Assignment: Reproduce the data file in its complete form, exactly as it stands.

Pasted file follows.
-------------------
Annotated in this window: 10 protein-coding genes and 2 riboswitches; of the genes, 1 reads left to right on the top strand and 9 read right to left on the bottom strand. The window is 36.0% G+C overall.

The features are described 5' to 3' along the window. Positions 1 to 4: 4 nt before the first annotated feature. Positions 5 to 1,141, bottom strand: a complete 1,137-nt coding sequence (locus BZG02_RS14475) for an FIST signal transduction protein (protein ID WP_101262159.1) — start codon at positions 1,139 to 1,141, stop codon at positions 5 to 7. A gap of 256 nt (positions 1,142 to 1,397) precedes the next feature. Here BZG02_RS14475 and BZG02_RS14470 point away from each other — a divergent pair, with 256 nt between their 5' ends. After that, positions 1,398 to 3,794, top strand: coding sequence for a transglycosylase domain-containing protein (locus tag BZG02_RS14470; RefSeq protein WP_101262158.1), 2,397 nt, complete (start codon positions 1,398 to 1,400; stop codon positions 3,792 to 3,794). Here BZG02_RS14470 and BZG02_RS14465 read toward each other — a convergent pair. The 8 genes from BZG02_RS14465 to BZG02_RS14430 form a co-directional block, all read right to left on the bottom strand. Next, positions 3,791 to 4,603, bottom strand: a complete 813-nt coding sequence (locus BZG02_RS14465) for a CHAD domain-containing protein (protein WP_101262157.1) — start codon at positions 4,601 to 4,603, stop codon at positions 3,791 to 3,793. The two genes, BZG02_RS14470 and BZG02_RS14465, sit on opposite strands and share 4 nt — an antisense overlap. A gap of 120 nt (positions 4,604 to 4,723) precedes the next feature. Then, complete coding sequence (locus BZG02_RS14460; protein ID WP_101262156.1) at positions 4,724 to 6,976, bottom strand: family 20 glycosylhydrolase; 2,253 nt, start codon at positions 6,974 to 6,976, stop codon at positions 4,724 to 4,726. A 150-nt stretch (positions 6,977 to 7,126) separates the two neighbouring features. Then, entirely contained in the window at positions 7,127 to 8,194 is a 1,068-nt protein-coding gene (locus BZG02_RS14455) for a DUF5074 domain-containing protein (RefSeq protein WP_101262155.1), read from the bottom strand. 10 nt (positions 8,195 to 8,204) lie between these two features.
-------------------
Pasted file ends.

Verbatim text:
Annotated in this window: 10 protein-coding genes and 2 riboswitches; of the genes, 1 reads left to right on the top strand and 9 read right to left on the bottom strand. The window is 36.0% G+C overall.

The features are described 5' to 3' along the window. Positions 1 to 4: 4 nt before the first annotated feature. Positions 5 to 1,141, bottom strand: a complete 1,137-nt coding sequence (locus BZG02_RS14475) for an FIST signal transduction protein (protein ID WP_101262159.1) — start codon at positions 1,139 to 1,141, stop codon at positions 5 to 7. A gap of 256 nt (positions 1,142 to 1,397) precedes the next feature. Here BZG02_RS14475 and BZG02_RS14470 point away from each other — a divergent pair, with 256 nt between their 5' ends. After that, positions 1,398 to 3,794, top strand: coding sequence for a transglycosylase domain-containing protein (locus tag BZG02_RS14470; RefSeq protein WP_101262158.1), 2,397 nt, complete (start codon positions 1,398 to 1,400; stop codon positions 3,792 to 3,794). Here BZG02_RS14470 and BZG02_RS14465 read toward each other — a convergent pair. The 8 genes from BZG02_RS14465 to BZG02_RS14430 form a co-directional block, all read right to left on the bottom strand. Next, positions 3,791 to 4,603, bottom strand: a complete 813-nt coding sequence (locus BZG02_RS14465) for a CHAD domain-containing protein (protein WP_101262157.1) — start codon at positions 4,601 to 4,603, stop codon at positions 3,791 to 3,793. The two genes, BZG02_RS14470 and BZG02_RS14465, sit on opposite strands and share 4 nt — an antisense overlap. A gap of 120 nt (positions 4,604 to 4,723) precedes the next feature. Then, complete coding sequence (locus BZG02_RS14460; protein ID WP_101262156.1) at positions 4,724 to 6,976, bottom strand: family 20 glycosylhydrolase; 2,253 nt, start codon at positions 6,974 to 6,976, stop codon at positions 4,724 to 4,726. A 150-nt stretch (positions 6,977 to 7,126) separates the two neighbouring features. Then, entirely contained in the window at positions 7,127 to 8,194 is a 1,068-nt protein-coding gene (locus BZG02_RS14455) for a DUF5074 domain-containing protein (RefSeq protein WP_101262155.1), read from the bottom strand. 10 nt (positions 8,195 to 8,204) lie between these two features.